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The Last Windrow: I have known many a deer stand - some better than others

A deer stand of white birch was a pretty piece of art, but not too functional.

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Photo illustration, Shutterstock, Inc.
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It started with a creak. Then a crack. Then a crash.

Deer stands I have known.

Forty-six years ago this year I found myself inhabiting my first Minnesota deer stand. With my sharpened hunting knife I carved the date in the mature oak tree to which this rickety piece of architecture was nailed. My father-in-law had selected this place in the deep woods from his years of experience hunting this piece of property.

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I, knowing nothing about where I was, went along with his selection of a deer ambush. He wasn't wrong.

Over the years my now aching frame has inhabited a number of such deer stands, some better than others.

My first stand was a totally natural place deep in the crevices of the Loess Hills of western Iowa. It was my first deer hunt, and all I knew about deer hunting you could stuff in a small hat.

I knew that there were deer in this hilly portion of the county, and my dad and his friend, Herman, had harvested a huge buck in this same area many years before. I trudged up and down a few gullies and finally located myself on a broken down tree at the bottom of a ravine.

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Only divine providence created the scene as a young buck came crashing through the oak trees in front of my stand and succumbed to the blast from my shotgun. That deer stand produced venison for my farm family.

Other deer stands came and went, and after I was welcomed into my wife's family's hunting party, I tacked many a stand together. There was a stand on Rutabaga Hill, the stand over near the beaver pond, the stand on the edge of an open pasture and one on the birch ridge.

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Some of those stands were more ornate than others. A couple of them were simply steps nailed to a tree trunk. One of them we called the "Taj Mahal." The stand featured a full floor, two seats, a couple of spike nails to hold my rifle and my coffee thermos and a small area that held my hand warmers.

I never shot a deer out of that stand, but it was a pleasure just to sit in it and view the surrounding woods.

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Pete's stand was one of those favored stands. Pete was retired from hunting when I started using his stand located at the edge of the Poplar Swamp. When I found it, the stand was in a state of disrepair due to lack of use. But there, just in front of it, was a well-worn deer trail that you could have ridden a bicycle through.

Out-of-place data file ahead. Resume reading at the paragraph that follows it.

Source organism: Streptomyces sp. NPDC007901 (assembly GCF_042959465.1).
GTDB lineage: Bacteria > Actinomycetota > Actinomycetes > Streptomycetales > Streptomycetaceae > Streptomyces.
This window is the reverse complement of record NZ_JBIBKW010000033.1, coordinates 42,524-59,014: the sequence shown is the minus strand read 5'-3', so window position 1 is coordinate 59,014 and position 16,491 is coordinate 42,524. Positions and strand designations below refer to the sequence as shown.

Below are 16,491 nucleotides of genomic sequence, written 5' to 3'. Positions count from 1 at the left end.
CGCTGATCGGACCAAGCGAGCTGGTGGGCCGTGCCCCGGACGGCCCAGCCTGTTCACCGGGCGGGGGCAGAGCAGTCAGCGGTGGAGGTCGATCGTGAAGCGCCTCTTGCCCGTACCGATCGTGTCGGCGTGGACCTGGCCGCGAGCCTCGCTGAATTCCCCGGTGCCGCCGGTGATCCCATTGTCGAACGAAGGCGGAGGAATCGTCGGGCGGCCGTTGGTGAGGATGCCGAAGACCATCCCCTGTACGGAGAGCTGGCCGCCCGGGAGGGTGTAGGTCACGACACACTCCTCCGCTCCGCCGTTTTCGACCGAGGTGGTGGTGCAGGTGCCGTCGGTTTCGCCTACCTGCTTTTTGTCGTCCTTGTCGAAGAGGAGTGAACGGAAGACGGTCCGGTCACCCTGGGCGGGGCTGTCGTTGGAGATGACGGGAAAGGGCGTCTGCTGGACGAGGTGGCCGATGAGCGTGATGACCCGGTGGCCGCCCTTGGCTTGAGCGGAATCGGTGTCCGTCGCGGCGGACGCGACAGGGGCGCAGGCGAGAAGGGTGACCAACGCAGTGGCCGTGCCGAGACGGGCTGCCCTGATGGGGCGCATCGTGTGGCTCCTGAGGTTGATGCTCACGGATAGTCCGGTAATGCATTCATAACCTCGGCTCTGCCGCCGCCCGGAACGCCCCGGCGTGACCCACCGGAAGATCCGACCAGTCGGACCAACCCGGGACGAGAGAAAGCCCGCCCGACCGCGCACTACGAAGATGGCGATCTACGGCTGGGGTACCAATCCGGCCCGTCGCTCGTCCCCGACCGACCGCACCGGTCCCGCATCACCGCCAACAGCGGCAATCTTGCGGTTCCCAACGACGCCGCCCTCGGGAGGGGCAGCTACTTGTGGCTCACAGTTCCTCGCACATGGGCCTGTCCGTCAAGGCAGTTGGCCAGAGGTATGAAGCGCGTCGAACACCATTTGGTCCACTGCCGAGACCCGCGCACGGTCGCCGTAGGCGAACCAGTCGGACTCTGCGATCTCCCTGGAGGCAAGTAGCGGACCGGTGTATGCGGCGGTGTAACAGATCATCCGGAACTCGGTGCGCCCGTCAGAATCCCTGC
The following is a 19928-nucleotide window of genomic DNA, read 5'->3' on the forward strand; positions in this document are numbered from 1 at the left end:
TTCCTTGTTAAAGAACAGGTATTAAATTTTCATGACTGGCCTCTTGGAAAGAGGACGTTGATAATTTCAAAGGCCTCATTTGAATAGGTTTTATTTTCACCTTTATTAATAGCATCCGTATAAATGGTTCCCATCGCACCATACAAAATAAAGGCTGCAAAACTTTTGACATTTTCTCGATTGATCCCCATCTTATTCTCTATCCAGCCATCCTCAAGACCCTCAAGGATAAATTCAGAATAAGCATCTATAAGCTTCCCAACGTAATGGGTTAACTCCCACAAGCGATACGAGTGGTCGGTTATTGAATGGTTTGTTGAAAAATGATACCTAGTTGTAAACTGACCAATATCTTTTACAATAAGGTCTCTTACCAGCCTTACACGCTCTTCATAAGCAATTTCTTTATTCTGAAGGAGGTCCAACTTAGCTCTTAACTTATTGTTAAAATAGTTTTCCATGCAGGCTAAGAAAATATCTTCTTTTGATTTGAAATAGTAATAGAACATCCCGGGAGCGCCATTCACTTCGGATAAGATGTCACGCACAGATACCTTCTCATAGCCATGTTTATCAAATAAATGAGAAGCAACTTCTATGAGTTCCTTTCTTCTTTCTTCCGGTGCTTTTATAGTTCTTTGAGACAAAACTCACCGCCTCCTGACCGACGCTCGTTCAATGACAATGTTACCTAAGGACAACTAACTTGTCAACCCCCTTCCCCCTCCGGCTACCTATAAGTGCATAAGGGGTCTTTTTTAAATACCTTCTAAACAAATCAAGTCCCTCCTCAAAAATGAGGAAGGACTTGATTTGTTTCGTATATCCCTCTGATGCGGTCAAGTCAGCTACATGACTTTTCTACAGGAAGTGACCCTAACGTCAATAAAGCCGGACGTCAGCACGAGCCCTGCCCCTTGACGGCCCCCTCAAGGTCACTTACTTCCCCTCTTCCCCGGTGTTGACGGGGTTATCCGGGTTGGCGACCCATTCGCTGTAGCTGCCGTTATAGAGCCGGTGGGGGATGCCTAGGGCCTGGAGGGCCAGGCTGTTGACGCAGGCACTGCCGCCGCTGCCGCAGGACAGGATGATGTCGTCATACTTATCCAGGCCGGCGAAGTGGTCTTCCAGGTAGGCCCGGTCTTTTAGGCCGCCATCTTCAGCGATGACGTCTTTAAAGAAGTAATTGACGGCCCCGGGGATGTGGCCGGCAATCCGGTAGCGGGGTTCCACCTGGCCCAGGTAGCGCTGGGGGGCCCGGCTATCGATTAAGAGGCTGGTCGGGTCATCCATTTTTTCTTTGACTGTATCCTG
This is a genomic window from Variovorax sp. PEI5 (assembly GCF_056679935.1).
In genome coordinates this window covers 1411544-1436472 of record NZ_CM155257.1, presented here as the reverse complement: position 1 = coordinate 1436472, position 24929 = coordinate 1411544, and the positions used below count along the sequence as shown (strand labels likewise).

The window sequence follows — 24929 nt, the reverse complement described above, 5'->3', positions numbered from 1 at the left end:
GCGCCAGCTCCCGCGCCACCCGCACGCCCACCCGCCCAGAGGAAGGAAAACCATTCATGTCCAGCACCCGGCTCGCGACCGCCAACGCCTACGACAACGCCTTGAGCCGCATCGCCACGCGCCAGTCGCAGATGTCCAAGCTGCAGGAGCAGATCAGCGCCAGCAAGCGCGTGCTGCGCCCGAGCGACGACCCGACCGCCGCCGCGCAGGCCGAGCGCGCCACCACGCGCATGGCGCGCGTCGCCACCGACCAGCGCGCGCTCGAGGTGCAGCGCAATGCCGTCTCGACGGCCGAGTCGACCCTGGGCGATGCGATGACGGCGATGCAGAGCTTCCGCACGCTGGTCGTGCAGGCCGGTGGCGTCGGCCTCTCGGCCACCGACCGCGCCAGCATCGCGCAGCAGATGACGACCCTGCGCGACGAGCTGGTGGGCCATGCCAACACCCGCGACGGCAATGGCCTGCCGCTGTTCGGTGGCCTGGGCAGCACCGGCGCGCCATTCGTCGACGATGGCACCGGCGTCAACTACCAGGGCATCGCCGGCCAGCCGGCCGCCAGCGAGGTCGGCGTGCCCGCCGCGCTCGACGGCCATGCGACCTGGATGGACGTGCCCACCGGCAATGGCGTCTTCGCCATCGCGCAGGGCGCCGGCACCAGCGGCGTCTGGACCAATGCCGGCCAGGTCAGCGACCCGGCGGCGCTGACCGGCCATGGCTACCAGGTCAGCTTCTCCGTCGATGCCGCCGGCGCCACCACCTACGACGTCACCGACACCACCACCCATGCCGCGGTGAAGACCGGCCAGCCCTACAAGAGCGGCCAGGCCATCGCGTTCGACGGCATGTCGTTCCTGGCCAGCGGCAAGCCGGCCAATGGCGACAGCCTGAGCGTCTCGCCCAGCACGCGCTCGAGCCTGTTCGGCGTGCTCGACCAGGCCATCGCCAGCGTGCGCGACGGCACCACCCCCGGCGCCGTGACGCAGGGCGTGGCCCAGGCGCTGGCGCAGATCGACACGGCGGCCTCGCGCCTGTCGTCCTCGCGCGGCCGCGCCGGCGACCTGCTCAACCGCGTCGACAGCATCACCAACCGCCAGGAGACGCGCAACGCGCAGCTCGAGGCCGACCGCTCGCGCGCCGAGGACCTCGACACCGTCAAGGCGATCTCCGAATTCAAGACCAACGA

There was no doubt that this was a good place, and the talk was that Pete had taken a buck there just about every year.

And so I rebuilt it and as luck would have it, the first day of the deer season a six-point buck came trotting down that trail and ended up in our freezer. Pete knew what he knew.

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There was one other deer stand that stands out in my memory. Most north woods deer hunters know that if you're going to build a stand out of the native timber surrounding your stand, you use sturdy wood like oak or ash. The wood around my chosen place one year was birch, and I fashioned a wonderful white birch stand.

It was a picturesque stand that would have looked great in a Les Kouba or a Terry Redlin painting. And for one year it served me well. No deer, of course.

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Photo illustration, Shutterstock, Inc.

The second year of this stand's existence found me crawling into it with my rifle and full blaze orange clothing. I must have looked like a Baltimore Oriole sitting up there against my white birch background. Just as I was starting to pour my first cup of steaming morning coffee, I heard a slight creak. I moved around to see where the sound came from.

Then I heard a crack. Then I heard a crash and in no time found myself sprawled on the turf still holding my empty coffee cup. I looked up at what used to be my beautiful creation and remembered some long ago advice never to build a stand out of birch.

I think that advice came from my father-in-law as he pounded that last nail through the oak in my first stand.

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Deer stands I have known. Each one of them is solidly etched in my hunting memory bank. Especially that white birch piece of "artwork."

I never did harvest a deer from it. But, I do remember it.

See you next time. Okay?

Related Topics: THE LAST WINDROWNORTHLAND OUTDOORSMEMBERS-ONLY
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